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US M1A1 Abrams MBTs officially join Ukrainian army's arsenal



In an interview with Voice of America on October 16, 2023, Colonel Martin O’Donnell, a spokesperson for US Army Europe and Africa, confirmed that all 31 M1A1 Abrams Main Battle Tanks (MBTs) promised to Ukraine by the Biden administration have been delivered, along with ammunition and spare tank parts, as suspected in this previous article dated on August 8, 2023. Ukrainian personnel, who received training alongside US forces in Germany, have also returned to Ukraine, prepared to operate the newly acquired tanks.
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A US M1A1 Abrams Main Battle Tank from the 9th Marine Regiment fires a 120mm round during a live-fire range in Djibouti, Africa, in 2010. (Picture source: US DoD)


The Abrams tanks will join a roster of other Western-manufactured tanks already supplied to Ukraine, including the Swedish Stridsvagn 122, German Leopard 2A4 and 2A6, and British Challenger 2.

With the tanks now in Ukraine's possession, the responsibility of deciding when and where to deploy this new capability falls on the Ukrainian authorities. However, this decision-making process may take some time as Ukrainian military strategists assess their support infrastructure and develop effective deployment strategies against Russian forces. It is essential to note that the strategic choices made by Ukraine will be the determining factor in the outcome of this conflict, and the tanks must operate in sync with infantry and other military assets for maximum effectiveness.

The initial delivery of the 31 American-made Abrams tanks took place earlier than anticipated, with pieces of information emerging as early as September 25, 2023. This timely delivery provides Ukraine with the potential to utilize the tanks in its counteroffensive against Russian forces before the onset of winter.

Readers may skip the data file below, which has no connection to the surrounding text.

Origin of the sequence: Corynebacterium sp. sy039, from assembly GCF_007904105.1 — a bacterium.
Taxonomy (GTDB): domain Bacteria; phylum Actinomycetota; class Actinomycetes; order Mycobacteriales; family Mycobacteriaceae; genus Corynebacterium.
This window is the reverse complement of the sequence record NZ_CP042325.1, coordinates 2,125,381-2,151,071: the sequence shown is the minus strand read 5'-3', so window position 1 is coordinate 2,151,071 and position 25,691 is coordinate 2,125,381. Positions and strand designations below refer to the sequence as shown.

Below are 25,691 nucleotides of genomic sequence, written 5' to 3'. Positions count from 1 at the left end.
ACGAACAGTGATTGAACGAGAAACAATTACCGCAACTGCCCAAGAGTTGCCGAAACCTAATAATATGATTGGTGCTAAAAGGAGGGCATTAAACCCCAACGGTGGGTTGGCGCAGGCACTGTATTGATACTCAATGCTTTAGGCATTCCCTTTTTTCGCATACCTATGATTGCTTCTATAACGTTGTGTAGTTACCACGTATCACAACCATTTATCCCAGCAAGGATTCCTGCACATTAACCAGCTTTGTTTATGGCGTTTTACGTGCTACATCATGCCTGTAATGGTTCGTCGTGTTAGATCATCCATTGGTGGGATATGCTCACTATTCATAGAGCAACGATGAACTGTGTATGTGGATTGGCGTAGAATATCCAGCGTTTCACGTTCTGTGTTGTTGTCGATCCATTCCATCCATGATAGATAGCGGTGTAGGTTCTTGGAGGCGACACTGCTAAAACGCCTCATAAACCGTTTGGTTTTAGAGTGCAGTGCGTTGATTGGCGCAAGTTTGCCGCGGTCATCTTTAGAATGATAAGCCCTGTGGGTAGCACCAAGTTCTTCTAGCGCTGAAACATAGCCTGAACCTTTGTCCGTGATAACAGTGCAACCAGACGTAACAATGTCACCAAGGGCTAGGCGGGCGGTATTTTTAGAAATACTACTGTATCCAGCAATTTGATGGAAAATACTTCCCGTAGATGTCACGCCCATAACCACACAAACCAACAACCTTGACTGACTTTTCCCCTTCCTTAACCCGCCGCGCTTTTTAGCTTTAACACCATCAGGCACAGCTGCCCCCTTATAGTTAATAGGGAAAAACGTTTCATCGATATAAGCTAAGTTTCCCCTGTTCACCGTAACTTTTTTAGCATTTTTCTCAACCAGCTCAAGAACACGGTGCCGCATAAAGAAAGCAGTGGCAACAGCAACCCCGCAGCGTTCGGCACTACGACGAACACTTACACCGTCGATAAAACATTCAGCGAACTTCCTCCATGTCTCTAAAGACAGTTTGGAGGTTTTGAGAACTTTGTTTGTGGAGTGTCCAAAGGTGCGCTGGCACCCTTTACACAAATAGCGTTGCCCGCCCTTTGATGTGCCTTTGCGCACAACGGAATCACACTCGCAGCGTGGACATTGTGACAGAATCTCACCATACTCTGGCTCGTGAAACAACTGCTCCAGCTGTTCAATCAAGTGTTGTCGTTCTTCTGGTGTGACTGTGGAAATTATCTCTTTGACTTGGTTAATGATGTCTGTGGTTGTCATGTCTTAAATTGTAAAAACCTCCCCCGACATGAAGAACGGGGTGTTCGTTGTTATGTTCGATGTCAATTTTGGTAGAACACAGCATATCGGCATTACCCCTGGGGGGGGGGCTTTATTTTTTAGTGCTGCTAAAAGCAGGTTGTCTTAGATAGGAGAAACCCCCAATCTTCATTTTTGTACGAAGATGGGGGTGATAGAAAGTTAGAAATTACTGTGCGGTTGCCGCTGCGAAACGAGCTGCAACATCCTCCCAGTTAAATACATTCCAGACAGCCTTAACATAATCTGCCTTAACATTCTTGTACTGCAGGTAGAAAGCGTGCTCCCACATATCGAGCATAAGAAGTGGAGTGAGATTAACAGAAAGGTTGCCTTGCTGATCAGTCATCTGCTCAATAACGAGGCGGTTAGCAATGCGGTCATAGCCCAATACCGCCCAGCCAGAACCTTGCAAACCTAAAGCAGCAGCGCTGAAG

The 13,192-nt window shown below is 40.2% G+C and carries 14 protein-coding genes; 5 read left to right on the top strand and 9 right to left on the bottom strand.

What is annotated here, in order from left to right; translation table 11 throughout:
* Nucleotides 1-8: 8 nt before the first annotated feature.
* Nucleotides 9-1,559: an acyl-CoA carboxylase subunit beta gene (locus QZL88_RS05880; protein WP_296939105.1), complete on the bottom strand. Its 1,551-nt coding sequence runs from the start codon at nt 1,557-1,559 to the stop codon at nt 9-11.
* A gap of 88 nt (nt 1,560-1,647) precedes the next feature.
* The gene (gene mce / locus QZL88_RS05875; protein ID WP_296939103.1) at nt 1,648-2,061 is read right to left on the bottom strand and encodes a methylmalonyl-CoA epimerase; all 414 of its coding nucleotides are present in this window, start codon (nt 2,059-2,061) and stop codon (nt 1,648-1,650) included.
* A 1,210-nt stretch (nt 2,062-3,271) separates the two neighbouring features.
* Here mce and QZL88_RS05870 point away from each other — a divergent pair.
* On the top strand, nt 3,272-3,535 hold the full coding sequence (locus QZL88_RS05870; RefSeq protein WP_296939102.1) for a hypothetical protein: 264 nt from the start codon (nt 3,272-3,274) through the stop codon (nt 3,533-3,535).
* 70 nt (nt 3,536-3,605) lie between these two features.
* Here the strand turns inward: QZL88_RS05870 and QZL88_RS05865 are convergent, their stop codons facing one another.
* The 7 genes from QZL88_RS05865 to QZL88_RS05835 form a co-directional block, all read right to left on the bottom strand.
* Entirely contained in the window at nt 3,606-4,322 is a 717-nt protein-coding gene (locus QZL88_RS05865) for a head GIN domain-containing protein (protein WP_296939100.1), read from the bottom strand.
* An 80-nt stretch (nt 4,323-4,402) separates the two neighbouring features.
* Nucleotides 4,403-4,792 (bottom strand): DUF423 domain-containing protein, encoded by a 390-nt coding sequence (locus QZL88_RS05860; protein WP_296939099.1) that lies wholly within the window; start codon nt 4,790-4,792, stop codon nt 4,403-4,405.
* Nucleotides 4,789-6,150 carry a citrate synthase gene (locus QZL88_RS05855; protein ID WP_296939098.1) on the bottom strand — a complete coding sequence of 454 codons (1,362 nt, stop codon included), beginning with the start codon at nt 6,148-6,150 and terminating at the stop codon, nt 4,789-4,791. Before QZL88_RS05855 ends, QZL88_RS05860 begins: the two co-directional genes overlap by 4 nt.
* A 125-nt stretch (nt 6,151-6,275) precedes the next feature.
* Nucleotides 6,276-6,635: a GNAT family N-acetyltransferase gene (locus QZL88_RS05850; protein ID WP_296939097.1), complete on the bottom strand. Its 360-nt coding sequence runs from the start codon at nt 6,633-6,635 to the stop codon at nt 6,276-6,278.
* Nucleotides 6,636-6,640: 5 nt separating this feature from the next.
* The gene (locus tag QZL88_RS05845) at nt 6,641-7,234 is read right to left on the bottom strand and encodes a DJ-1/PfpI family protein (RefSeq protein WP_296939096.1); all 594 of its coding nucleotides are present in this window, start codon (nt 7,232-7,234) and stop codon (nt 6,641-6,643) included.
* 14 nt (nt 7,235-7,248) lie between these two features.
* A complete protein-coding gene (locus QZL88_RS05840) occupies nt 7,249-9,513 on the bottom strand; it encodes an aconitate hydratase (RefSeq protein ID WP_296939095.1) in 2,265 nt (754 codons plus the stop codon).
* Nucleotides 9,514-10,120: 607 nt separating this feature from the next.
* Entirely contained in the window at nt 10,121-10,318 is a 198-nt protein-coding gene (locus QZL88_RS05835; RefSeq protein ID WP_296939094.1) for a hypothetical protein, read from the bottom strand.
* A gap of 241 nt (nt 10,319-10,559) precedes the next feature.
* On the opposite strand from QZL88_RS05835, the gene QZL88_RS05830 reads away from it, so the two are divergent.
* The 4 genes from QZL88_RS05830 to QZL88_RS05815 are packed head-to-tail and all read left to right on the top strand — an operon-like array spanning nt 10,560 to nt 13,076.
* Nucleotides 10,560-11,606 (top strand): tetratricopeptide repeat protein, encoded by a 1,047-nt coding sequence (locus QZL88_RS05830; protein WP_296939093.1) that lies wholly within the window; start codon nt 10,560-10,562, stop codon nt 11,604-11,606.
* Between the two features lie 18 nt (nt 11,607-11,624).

Currently, Ukrainian forces are confronting well-fortified Russian positions along a substantial frontline. The introduction of Abrams tanks is expected to furnish additional firepower to assist in navigating these fortified positions.

Despite the early arrival of the Abrams tanks in Ukraine, uncertainties persist due to the refurbishment process, which includes the removal of sensitive technologies, such as classified depleted uranium armor, from the older vehicles. Recent events have shown that Russian forces have successfully destroyed Western-supplied tanks like the Challenger 2 and Leopard 2A4.

As reported on September 25, 2023, the Russians have already begun sharing guidelines and strategies for countering the US-made Abrams tanks with anti-tank-guided missiles (ATGMs). While it's expected that an Abrams tank will eventually be hit in the course of the conflict, its crew will have a better chance of survival compared to older Soviet tanks.

The M1A1 Abrams Main Battle Tank represents a significant evolution from the earlier M1 Abrams Main Battle Tank (MBT). Produced from August 1985 to early 1993 under the oversight of General Dynamics Land Systems, this version incorporates several improvements, including updates to its suspension system, enhanced armor protection, and a redesigned turret gun mount. With over 4,796 units manufactured for the U.S. Army and an additional 221 for the U.S. Marines, it has become a standard main battle tank for the U.S. armed forces. Other nations, including Egypt, Australia, Iraq, Poland, and now Ukraine, have also integrated this armored vehicle into their tank fleets.

From a technical standpoint, the M1A1 Abrams features firepower, including the 120mm M256 smoothbore gun as its primary armament. This cannon can utilize various types of ammunition, including depleted uranium armor-piercing rounds. The tank is also equipped with auxiliary weaponry, including a coaxial machine gun and an anti-aircraft machine gun. Its armor protection includes Chobham composite armor with integrated depleted uranium plates, offering defense against both kinetic energy and chemical energy threats.

The tank's mobility is a key feature, powered by a Honeywell AGT 1500 gas turbine engine, the M1A1 can achieve speeds of up to 68 km/h, facilitating mobility across diverse terrains. It can handle steep gradients, water obstacles, and trenches. Additionally, the tank is outfitted with accessories, including a fire control system, laser range finder, night vision equipment, thermal sight, NBC (Nuclear, Biological, and Chemical) protection, and an automatic fire extinguishing system.


 

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